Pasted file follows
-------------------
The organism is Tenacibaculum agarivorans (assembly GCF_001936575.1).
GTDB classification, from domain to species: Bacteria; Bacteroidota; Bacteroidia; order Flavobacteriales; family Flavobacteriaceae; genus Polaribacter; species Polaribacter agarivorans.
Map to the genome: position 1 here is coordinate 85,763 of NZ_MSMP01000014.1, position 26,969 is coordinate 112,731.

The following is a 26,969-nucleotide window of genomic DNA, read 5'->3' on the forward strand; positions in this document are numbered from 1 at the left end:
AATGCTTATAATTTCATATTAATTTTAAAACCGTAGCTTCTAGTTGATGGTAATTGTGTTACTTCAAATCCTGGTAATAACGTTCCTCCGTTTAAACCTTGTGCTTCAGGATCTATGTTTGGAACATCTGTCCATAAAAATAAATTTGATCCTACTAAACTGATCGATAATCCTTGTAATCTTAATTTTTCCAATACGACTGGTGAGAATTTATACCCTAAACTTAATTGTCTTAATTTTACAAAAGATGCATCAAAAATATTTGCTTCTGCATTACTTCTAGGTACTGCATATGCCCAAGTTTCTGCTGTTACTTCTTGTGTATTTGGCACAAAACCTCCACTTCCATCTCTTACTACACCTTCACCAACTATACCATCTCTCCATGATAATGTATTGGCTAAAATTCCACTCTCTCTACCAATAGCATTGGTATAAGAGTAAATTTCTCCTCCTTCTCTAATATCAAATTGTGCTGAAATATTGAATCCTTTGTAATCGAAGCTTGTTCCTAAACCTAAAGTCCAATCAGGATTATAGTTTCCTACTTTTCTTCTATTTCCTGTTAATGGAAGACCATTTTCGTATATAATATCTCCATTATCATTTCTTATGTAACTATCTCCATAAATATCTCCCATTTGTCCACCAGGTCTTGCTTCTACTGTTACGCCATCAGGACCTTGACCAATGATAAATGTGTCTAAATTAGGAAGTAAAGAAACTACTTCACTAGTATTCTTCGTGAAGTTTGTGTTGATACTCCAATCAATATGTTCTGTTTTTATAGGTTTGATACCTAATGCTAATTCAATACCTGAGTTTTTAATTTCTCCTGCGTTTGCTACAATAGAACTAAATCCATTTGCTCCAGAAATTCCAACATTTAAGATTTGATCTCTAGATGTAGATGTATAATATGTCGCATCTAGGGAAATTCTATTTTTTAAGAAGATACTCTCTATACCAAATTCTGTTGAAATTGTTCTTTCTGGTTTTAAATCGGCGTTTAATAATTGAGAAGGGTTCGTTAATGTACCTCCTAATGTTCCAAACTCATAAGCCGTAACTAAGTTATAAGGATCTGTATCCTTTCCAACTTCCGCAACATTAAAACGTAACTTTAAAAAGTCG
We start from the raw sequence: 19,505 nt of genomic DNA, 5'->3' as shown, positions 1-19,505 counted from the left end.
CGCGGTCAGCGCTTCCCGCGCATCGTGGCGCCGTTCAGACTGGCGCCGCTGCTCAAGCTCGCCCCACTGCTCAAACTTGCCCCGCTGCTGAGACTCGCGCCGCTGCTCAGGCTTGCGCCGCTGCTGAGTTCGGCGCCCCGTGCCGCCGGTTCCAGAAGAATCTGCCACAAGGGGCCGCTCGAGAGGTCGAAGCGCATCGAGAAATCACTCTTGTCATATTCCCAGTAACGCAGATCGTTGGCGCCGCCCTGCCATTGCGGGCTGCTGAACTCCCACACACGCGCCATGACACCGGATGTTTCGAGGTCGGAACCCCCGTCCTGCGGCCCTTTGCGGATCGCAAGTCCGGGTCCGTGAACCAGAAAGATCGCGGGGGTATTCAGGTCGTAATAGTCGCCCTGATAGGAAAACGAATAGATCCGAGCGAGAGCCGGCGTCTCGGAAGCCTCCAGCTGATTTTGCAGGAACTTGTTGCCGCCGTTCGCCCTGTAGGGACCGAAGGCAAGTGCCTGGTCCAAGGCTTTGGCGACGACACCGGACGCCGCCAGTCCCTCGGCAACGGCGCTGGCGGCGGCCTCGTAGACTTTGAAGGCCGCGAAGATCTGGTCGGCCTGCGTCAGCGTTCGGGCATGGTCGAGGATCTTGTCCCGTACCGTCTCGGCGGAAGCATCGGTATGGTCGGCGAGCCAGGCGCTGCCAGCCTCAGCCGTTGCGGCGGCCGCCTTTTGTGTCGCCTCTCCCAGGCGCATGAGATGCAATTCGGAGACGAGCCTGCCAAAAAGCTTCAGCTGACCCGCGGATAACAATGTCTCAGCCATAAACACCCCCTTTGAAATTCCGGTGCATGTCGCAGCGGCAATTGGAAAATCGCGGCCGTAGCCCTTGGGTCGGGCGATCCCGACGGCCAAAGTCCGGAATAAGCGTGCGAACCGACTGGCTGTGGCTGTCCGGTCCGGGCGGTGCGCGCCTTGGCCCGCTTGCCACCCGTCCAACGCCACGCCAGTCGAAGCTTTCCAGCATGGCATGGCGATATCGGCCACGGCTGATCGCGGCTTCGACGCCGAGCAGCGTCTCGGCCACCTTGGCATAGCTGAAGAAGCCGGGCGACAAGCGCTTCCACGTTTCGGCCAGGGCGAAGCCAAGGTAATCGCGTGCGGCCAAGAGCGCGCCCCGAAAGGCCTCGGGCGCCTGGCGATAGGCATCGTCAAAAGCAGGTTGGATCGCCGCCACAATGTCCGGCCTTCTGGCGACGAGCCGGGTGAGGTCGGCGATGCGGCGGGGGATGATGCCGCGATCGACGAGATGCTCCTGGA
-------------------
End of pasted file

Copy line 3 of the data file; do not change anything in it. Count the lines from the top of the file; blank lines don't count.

Map to the genome: position 1 here is coordinate 85,763 of NZ_MSMP01000014.1, position 26,969 is coordinate 112,731.